Fund Flow Statement: The Ultimate Guide for Beginners

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fund flow statement

Managing a business’s finances can quickly become a complicated task. A fund flow statement can be your roadmap in this journey. This guide aims to delve into its importance, outline its main components, and differentiate it from a cash flow statement.

What Is Fund Flow Statement?

A fund flow statement is a financial report that shows how money moves in and out of a business during a set period, often a year or a quarter. Unlike a balance sheet or an income statement, it focuses on the liquidity of the business. It breaks down financial activities like operations, investing, and financing, giving a complete picture of how cash is generated and used. 

This statement is valuable for managers, investors, and creditors who want to understand a company’s financial health better.

Key Takeaways

  • A fund flow statement offers a comprehensive view of a company’s financial position over a specific period. It can be a critical part of a company’s annual report
  • The primary components of fund flow are the sources and uses of funds, which include avenues like loans or asset sales and expenditures like machinery purchase or debt repayment.
  • The main objectives of a fund flow statement are to assess financial health, track asset and liability changes, and guide financial decisions.

Importance of a Fund Flow Statement

The importance of a fund flow statement is multifaceted. It provides a clear view of a company’s liquidity, indicating how well the business can meet its short-term obligations like debts. This is invaluable for management, when company leaders decides to start new projects or set money aside for future needs. 

The statement aids in effective resource allocation. By tracking where funds are coming from and going to, managers can identify areas for cost reduction or investment. This ultimately leads to more efficient operations.

3 Components of a Fund Flow Statement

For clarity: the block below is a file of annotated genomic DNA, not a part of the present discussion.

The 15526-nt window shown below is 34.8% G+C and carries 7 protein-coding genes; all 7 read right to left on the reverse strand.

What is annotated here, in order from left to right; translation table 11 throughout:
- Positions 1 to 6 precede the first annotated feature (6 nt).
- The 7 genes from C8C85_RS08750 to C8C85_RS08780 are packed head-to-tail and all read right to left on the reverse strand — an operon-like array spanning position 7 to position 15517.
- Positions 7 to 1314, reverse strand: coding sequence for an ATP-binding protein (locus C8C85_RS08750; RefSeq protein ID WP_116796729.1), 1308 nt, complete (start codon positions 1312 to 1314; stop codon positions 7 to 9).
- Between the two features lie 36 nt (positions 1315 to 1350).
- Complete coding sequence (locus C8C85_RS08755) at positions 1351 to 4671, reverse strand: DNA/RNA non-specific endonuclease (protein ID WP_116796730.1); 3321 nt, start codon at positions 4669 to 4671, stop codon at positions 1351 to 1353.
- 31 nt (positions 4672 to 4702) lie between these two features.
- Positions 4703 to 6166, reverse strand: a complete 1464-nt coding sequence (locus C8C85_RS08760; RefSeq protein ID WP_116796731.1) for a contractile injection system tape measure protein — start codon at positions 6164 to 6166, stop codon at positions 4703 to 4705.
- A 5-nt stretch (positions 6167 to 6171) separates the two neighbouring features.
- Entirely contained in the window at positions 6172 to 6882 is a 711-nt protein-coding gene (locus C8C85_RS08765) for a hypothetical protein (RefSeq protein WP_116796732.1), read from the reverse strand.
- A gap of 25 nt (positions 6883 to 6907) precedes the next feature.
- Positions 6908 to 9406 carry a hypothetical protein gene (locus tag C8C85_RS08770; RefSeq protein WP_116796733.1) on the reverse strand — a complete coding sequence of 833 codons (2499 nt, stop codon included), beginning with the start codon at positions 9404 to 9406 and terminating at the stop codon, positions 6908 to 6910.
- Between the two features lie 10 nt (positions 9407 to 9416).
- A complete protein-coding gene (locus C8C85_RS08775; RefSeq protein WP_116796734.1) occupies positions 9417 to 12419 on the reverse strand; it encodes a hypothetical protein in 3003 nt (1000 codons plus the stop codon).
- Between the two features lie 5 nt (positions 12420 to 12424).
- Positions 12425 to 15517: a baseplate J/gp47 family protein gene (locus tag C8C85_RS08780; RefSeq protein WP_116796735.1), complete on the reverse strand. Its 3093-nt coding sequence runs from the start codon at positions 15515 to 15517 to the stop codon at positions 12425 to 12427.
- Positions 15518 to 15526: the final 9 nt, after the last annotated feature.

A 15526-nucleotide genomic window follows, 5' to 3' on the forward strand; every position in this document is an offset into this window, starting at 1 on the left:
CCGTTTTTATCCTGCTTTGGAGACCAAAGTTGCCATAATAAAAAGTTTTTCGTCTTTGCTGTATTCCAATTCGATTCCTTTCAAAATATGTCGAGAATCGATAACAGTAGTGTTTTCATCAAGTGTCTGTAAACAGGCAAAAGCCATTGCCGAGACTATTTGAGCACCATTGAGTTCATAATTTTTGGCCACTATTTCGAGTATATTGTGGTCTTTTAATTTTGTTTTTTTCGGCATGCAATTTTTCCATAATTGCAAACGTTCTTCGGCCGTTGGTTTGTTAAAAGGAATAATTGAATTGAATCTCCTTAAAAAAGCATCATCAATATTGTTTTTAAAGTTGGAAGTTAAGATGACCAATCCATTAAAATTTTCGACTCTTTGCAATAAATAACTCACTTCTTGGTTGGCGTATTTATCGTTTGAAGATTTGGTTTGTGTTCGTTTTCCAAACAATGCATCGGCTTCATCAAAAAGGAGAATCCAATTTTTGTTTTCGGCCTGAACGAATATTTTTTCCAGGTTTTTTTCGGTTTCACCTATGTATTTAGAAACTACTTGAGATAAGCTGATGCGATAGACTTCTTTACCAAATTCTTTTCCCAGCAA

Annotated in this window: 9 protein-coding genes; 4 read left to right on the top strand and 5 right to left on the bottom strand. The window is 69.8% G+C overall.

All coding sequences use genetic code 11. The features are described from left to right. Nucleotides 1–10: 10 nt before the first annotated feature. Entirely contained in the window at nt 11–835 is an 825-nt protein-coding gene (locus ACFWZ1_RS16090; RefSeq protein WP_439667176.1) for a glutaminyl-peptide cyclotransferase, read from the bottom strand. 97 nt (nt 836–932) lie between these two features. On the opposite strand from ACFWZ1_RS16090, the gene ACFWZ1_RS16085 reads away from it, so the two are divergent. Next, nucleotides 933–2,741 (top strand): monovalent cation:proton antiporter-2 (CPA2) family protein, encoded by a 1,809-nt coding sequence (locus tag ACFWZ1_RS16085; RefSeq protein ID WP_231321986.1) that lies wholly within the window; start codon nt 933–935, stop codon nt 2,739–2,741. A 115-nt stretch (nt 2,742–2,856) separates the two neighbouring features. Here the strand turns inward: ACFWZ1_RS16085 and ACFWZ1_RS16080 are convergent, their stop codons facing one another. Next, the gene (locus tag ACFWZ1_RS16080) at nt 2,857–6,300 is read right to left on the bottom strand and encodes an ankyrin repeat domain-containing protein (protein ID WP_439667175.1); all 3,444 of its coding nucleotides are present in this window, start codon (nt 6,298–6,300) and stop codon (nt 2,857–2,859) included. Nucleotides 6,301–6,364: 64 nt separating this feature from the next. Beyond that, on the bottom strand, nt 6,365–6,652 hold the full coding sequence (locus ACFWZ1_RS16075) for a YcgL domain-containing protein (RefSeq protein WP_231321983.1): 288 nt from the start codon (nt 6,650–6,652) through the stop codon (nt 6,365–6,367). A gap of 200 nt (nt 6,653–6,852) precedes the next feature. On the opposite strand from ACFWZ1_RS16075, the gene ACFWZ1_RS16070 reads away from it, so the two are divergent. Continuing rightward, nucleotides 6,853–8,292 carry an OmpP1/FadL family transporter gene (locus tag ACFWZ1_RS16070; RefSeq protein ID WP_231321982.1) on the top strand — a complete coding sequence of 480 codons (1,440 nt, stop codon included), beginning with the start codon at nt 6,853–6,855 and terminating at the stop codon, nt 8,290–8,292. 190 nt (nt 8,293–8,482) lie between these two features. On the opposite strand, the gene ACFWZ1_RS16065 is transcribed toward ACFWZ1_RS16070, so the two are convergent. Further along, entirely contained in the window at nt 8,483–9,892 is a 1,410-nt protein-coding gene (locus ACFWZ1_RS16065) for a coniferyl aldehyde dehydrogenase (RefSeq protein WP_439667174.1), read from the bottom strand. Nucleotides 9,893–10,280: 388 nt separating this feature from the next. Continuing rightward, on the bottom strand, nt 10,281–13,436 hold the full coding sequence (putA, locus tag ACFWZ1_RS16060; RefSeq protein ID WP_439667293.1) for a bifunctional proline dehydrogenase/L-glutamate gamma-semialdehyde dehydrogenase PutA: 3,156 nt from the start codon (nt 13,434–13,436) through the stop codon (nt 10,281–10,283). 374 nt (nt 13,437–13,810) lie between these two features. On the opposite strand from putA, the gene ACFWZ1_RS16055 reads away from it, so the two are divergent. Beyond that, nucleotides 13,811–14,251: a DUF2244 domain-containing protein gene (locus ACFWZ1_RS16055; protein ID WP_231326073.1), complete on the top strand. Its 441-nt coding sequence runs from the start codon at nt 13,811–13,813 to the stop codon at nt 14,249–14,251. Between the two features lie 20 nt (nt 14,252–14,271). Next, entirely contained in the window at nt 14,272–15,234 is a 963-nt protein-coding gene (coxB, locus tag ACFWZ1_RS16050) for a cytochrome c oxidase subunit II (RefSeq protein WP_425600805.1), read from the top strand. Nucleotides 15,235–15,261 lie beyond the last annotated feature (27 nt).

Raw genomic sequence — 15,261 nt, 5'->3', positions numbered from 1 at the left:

Understanding a fund flow statement requires getting to know its core elements, which comprise 3 main components:

1. Sources of Funds

Sources of funds show where the company is obtaining its money. This includes revenue from sales, loans, and capital raised from investors.

2. Uses of Funds

Uses of funds outline where the company allocates its financial resources. Expenditures commonly include operations, debt repayment, and investments.

3. Net Fund Flow

Net fund flow calculates the financial outcome at the end of the period. It is the difference between the sources and uses of funds, indicating whether there’s a surplus or a deficit.

How to Prepare a Fund Flow Statement

Creating a fund flow statement isn’t as daunting as it may seem if you know what you’re doing. It involves a sequence of steps that systematically capture the movement of funds in your business. Below is a simplified guide:

1. Gather Financial Data

Start by collecting all relevant financial information for your financial statement. This usually includes your balance sheet and income statement from both the current and previous years.

2. Identify Sources and Uses of Funds

The next step in creating your financial statement is to pinpoint your sources and uses of funds. This sets the foundation for the main components of the fund flow statement.

3. Calculate Changes in Working Capital

Working capital is crucial for understanding how funds have been managed. Calculate the change in working capital by comparing figures from the current and previous years.

4. Create the Statement